CrispAds Blog Ads

Tuesday, June 26, 2007

A Community Presence

Ray has talked a bit about community outreach in the "Party Building" series, but I had a further suggestion that I thought I'd talk about briefly. The Democratic Party, by definition, is the party of the people. But when do the Party and the people directly interact? Almost never. Candidate forums, DEC meetings, public party's and picnics, etc., are in many cases the only places where the public can find DECs or DEC members in public. All of these events are DEC-centric (or candidate-centric, etc.). There is some merit to those type of events, of course, but they shouldn't be the entire program of activities.

In order to be the party of the people, the Democratic Party needs to go to where the people are. Each DEC needs to identify the community events and activities that allow for or encourage political participation. And then they need to be at ALL of those events. Even if it is one or two members at a table with a sign and a sign-up sheet, the Democratic Party should be at every event in the community that they can have a public presence at. Let people know that you are part of the community and let people know that you care about what they care about. That's how you start building a name in the community and how you make the personal connections and relationships that are everything in politics.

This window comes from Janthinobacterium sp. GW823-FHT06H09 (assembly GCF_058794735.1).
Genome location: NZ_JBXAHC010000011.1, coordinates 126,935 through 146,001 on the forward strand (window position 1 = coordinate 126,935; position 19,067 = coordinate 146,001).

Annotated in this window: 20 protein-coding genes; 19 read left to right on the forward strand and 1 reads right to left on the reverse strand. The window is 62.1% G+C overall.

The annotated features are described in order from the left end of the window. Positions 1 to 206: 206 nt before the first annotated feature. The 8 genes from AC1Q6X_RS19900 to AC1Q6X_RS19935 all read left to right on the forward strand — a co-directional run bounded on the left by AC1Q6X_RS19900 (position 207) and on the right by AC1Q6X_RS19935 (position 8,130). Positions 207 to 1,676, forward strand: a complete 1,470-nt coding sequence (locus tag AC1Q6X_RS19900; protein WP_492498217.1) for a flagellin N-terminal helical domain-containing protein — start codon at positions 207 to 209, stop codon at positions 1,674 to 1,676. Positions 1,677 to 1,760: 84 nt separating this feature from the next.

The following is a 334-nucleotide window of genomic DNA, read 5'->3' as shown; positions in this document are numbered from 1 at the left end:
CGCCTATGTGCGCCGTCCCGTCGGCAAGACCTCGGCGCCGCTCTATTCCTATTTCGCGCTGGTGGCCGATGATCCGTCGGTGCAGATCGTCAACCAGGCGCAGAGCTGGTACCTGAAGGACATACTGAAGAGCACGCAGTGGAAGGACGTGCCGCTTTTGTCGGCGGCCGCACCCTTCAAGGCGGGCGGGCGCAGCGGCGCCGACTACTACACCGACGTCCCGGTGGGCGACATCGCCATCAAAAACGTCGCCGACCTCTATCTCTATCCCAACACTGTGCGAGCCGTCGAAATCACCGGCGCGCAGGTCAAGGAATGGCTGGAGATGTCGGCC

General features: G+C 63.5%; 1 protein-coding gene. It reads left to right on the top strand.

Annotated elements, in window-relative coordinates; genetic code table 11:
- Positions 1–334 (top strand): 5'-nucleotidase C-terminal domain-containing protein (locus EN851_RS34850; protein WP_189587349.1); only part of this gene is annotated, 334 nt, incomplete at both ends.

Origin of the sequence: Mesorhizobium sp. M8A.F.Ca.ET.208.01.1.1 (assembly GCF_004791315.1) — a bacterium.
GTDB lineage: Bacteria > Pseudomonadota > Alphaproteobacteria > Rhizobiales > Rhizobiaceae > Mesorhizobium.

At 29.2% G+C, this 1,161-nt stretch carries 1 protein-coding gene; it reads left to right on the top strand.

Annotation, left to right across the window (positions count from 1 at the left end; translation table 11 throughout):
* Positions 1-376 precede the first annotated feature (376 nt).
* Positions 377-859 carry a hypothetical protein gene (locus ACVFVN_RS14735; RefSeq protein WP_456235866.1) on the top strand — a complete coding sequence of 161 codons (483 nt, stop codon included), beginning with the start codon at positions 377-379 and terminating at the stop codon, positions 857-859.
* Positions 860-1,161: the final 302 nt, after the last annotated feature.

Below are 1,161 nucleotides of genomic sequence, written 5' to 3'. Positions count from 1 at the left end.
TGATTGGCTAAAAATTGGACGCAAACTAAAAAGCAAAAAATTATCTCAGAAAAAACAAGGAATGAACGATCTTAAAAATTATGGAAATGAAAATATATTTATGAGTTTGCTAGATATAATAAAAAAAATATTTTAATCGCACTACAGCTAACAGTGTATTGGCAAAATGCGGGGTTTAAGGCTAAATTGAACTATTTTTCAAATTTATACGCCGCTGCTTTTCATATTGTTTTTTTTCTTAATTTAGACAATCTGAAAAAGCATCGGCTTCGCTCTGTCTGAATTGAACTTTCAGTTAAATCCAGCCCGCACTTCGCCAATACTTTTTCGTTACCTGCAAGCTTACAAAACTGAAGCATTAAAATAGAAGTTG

These public appearances should include, but not be limited to:

*National holidays (July 4th, Memorial Day, Labor Day, etc.)
*Local holidays (The anniversary of the founding of the town, etc.)
*Multicultural festivals
*Any kind of political rally
*Charity rallys (Cancer walks and similar events)
*Minority and/or disfavored group celebrations (African-Americans, women, gays, ethnic groups)
*Union activities
*Church/synagogue/temple activities for progressive or Democratic-leaning religious organizations
*Anything else you can think of (leave additional examples in comments, please).

There is no reason that we shouldn't appear at all of these events. We have to let our constituents know that we support them and that we share the same values year-round, every year, not just at election time. If we want their support, we need to give them ours.

No comments: